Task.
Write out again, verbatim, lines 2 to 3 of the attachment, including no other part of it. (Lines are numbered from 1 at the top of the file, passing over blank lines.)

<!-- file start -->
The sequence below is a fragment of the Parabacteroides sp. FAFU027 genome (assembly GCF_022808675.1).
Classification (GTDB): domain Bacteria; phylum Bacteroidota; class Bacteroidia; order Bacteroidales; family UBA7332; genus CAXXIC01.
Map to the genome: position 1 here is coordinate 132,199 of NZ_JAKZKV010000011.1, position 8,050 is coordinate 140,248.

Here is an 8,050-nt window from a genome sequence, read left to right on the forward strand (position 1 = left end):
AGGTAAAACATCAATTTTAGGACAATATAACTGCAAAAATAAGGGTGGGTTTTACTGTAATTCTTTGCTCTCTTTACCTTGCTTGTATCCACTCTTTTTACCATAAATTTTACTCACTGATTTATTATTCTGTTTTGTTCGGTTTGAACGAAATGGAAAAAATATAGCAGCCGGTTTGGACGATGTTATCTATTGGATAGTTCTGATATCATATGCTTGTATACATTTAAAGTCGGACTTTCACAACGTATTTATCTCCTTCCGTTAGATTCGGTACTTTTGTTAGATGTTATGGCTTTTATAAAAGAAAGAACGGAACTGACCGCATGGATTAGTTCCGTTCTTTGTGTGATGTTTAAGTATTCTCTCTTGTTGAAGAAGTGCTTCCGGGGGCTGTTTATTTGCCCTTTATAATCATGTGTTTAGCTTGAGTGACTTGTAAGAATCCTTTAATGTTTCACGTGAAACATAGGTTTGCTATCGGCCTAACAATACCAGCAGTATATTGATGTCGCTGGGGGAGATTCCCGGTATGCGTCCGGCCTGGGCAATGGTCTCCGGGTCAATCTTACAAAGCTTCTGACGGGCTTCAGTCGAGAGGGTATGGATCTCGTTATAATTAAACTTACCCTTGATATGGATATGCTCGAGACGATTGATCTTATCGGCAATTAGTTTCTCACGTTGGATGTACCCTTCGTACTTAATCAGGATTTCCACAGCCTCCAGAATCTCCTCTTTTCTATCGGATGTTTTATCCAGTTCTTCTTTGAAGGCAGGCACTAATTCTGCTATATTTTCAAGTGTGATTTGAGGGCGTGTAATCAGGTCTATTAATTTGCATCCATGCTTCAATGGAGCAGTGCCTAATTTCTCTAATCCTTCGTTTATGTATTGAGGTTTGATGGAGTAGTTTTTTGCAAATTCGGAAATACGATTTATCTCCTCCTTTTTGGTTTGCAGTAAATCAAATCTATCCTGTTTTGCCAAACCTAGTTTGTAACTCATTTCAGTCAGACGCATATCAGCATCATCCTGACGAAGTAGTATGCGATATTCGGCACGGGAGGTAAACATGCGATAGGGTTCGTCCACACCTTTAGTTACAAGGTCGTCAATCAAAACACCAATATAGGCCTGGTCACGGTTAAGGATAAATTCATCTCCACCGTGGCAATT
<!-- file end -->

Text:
Classification (GTDB): domain Bacteria; phylum Bacteroidota; class Bacteroidia; order Bacteroidales; family UBA7332; genus CAXXIC01.
Map to the genome: position 1 here is coordinate 132,199 of NZ_JAKZKV010000011.1, position 8,050 is coordinate 140,248.